From the 1930s to the early 1960s, Thanksgiving Day high school football in Arkansas was the time for big rivals to meet. In addition to Little Rock playing NLR (later morphing into Central playing Hall), many a Thanksgiving Day schedule involved seeing Jonesboro face off against Paragould or El Dorado play Camden. Fayetteville vs. Springdale, Morrilton vs. Conway, Newport vs. Batesville, and DeQueen vs. Texarkana were all longtime traditions.
In these days, football classifications were much more fluid. It would not be until the 1960s that the Arkansas Activities Association would permanently institute state playoffs in football. This led to the demise of Thanksgiving Day games throughout the state. Either the schools were not in the same classification and/or they were in a classification that had playoffs starting in mid-November. Gone were the days when a regular football season extended from September to Thanksgiving.
The two exceptions to this were the largest classification of schools and the segregated African American schools. The largest class, which eventually became known as the AAAAA (it had previously been the Big 6, 8, 9–whatever number of schools were in it), had few enough members that they were all in one conference. A conference championship was tantamount to a state championship.
The African American schools were ignored in athletics as they were in other areas. While the schools fielded teams and played each other, they did not have playoffs or Arkansas Activities Association recognized championships. Up through the late 1950s, a mention of their games in the Arkansas Gazette or Arkansas Democrat was rare.
For several years, Little Rock’s Dunbar High School Bearcats took on the Scipio Jones Dragons of North Little Rock on Thanksgiving Day. Due to the lack of coverage in newspapers, there are few records of these games. Unfortunately the yearbooks of neither school shed any light. Due to limited budgets which led to thinner yearbooks, the football team usually got one page that was devoted to showing the players and left no room for details about their exploits on the gridiron.
In the 1955-1956 school year, Little Rock opened a new high school for African American students – Horace Mann High School. The Bearcat mascot of Dunbar (now a junior high) became the new Horace Mann mascot. Mann carried on the tradition of playing Jones on Thanksgiving.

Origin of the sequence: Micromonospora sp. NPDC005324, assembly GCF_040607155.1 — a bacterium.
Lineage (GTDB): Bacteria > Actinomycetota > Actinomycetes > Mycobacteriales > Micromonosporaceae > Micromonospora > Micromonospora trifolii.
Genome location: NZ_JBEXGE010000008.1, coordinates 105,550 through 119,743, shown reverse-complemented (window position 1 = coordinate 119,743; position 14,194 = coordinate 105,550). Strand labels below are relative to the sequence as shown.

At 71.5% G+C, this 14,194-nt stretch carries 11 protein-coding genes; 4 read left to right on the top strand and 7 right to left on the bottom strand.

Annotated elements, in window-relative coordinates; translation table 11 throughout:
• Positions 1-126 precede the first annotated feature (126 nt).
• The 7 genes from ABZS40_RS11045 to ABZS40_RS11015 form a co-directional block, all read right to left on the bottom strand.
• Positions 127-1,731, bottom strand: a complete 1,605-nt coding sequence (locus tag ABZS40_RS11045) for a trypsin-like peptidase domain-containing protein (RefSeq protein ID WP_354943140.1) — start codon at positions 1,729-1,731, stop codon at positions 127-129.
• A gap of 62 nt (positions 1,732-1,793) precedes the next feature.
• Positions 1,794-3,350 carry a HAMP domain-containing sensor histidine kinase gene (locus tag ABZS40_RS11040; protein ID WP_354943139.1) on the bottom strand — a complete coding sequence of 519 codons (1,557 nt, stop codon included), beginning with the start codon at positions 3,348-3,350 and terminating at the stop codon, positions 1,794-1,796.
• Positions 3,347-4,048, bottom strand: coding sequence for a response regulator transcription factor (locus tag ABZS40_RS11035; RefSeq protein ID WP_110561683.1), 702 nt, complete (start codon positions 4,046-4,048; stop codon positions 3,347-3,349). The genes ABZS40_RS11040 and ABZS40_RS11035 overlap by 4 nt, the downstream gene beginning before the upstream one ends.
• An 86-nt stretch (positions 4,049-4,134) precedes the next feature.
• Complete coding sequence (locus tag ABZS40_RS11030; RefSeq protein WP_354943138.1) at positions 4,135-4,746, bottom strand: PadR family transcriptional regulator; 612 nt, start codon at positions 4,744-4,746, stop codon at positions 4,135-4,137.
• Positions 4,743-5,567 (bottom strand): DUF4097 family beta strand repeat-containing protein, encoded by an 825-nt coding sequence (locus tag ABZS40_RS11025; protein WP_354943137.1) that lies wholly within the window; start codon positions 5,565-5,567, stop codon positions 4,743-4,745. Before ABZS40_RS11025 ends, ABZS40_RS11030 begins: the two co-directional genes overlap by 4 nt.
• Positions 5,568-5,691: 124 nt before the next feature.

Many seasons the African American LR-NLR football game was the second meeting of the two teams. They usually played against each other in September and then again on Thanksgiving. This second game seems to have been as much about ensuring that their students, fans, and alumni had the chance to have a Thanksgiving Day game – just as most white schools throughout the state had.
Due to the lack of African American high schools fielding football teams in Arkansas, often the LR and NLR schools would also play out-of-state teams. While it was not unusual for Little Rock’s white high school to play teams from other states, this was because of prestige, not necessity. The same luxury was not afforded African American schools. In 1963, for instance, Horace Mann played teams from Oklahoma, Tennessee, Louisiana and Texas. Their in-state rivals that year were segregated schools in North Little Rock, El Dorado, Pine Bluff (two schools), Camden, Hope, Hot Springs and Texarkana. Horace Mann’s travel schedule was much more extensive than either Central or Hall had on a weekly basis.
From 1956 through 1965, Mann and Jones met at Wildcat Stadium. After that season, the Thanksgiving game would alternate between Wildcat and Quigley. Since the Central v. Hall and NLR v. Catholic matchups were in the morning, the Mann v. Jones games were afternoon affairs.
As the Little Rock School District was gradually integrating its high schools in the 1960s, the Mann vs. Jones game continued. (Both school districts seemed to be more focused on the “deliberate” part of the Supreme Court directive than on the “speed” aspect.) With the demise of Jones High in the spring of 1970, the Mann vs. Jones series ended.
Because of the lack of records of the Dunbar games, here is the breakdown only of the Mann games. In the fourteen Mann vs. Jones games, Horace Mann won ten of the outings, while Jones captured four. The Bearcats shut out the Dragons twice, while NLR only once blanked LR. Horace Mann scored 332 points over the fourteen Thanksgiving games to Scipio Jones’s 126 points.
|Horace Mann||Scipio Jones|